Let me cut straight to the chase.
If you earnestly plead with me that good Christian women should just cover up to help their frail, weak, pathetic Christian brothers not to lust, I will still bother to refute your points with as much politeness as I can muster.
But if you offer up the ridiculous, unoriginal metaphor of the recovering alcoholic, you’re a moron.
For my readers who have quite fortunately avoided this idiocy from proponents of Modesty Culture, here’s how the argument usually goes.
If you invite a recovering alcoholic to dinner, would you serve alcohol? Of course not! Giving alcohol to a recovering alcoholic would be like putting a stumbling block in their path. It’s the same thing with men and immodestly dressed women! Women should just cover themselves up, or they risk being a stumbling block to men.
Yeah, okay. Now we all know who failed high school English.
Here’s the problem with this thinking, aka the true hypocrisy of Modesty Culture.
It assumes that Christians are called to modify their daily behavior to prevent the potential sin of every single person they ever meet.
Well, no, that’s not exactly it. It assumes that Christian women are called to modify their daily behavior to prevent the potential lust of every single MAN they ever meet.
The burden that Modesty Culture places on women is nothing like the individual choice not to serve alcohol to an alcoholic. If you really want to use alcohol as a metaphor, imagine preachers regularly telling their congregations never to drink.
Imagine bloggers admitting they like the occasional glass of wine, but they feel convicted to pour all their alcohol down the drain.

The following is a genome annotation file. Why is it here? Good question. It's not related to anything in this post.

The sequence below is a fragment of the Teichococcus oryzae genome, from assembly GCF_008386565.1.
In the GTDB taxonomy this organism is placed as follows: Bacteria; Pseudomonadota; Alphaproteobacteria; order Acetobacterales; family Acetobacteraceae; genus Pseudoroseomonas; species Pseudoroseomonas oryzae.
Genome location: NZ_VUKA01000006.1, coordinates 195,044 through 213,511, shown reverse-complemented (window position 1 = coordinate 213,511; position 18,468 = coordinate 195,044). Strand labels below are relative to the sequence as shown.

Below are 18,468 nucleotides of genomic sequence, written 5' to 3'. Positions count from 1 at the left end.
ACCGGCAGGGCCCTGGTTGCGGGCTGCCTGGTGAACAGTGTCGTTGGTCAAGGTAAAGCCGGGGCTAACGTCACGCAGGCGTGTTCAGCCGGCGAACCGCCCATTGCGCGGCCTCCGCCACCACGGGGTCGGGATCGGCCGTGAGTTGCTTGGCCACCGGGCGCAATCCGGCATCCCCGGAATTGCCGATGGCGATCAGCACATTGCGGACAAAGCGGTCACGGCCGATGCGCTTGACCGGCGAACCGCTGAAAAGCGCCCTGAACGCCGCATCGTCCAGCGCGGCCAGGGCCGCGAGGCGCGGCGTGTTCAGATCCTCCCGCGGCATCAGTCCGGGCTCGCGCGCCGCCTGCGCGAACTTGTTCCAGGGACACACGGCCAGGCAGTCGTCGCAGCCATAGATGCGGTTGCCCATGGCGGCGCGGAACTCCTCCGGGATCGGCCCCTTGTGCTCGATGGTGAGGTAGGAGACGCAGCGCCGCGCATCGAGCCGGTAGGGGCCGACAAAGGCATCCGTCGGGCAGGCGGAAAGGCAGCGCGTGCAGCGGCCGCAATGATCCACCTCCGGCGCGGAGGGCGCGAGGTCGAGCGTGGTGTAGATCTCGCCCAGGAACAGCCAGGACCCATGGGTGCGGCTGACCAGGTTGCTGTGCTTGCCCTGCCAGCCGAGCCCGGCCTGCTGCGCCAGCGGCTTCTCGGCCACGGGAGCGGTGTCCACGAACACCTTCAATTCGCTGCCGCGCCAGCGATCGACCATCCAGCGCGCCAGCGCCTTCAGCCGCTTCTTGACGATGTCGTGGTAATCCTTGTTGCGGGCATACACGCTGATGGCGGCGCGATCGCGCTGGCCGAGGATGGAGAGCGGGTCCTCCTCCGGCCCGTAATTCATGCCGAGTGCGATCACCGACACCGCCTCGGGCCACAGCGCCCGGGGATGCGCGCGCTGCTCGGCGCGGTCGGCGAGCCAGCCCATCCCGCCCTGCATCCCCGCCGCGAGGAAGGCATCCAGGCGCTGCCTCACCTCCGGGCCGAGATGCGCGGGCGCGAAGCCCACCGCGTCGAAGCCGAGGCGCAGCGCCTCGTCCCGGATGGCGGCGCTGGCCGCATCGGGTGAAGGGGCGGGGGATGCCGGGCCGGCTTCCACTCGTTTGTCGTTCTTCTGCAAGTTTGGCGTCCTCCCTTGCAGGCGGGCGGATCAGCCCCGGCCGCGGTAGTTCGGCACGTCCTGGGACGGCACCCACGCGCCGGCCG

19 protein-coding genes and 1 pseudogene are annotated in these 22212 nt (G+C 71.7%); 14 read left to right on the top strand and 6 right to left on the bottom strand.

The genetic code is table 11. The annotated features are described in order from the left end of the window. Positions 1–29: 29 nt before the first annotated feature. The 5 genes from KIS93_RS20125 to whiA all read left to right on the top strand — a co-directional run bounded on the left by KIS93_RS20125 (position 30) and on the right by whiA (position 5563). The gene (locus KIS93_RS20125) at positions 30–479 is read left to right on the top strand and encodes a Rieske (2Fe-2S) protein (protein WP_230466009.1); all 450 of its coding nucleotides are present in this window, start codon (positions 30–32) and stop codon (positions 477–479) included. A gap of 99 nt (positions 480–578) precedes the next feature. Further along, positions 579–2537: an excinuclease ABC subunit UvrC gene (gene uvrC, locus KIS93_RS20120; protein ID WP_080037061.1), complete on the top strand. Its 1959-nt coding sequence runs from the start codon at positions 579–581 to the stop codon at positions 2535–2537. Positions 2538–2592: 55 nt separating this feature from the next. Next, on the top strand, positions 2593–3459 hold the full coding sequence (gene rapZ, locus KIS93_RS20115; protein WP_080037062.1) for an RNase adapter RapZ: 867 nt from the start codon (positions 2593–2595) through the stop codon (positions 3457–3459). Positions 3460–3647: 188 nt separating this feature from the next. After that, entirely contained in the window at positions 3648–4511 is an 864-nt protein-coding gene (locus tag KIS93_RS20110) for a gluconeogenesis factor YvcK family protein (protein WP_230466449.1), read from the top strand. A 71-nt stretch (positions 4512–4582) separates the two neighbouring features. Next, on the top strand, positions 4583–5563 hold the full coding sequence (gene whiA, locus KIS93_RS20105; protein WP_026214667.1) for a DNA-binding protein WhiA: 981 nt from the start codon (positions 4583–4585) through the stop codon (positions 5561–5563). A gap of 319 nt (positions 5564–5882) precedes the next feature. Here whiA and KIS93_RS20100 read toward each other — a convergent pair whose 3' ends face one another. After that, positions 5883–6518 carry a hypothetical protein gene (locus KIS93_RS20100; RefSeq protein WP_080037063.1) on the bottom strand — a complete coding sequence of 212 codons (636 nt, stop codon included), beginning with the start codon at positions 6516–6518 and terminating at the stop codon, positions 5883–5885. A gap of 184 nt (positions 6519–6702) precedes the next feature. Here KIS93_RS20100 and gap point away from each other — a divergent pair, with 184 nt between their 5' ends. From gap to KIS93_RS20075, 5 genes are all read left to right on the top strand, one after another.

Imagine alcoholics begging the rest of us to never drink, ever, because sometimes they feel tempted to have a drink if they just see another person drinking.
Imagine alcoholics going to bars, getting drunk, and then blaming everyone who drank responsibly for tempting the alcoholics.
Because THAT is Modesty Culture.
Floor-length evening gown.
Jeggings and a sweater.
No matter what I’m wearing, my body is not an open bar. My body is not an object. My body does not exist in a perpetual state of temptation, waiting to be consumed.
And men? I have the best “not all men” for you.
Not all men sexually objectify women, aka lust after women. Not all men are arrogant enough to think that if they’re struggling with a personal problem, the solution is to modify the actions of everyone else instead of themselves. Not all men push the responsibility for their own sins onto historically-oppressed groups of people. Not all men think it’s appropriate to compare women to alcohol and themselves to alcoholics.
In conclusion, if you compare my body to an open bar, you’re an idiot AND a misogynist.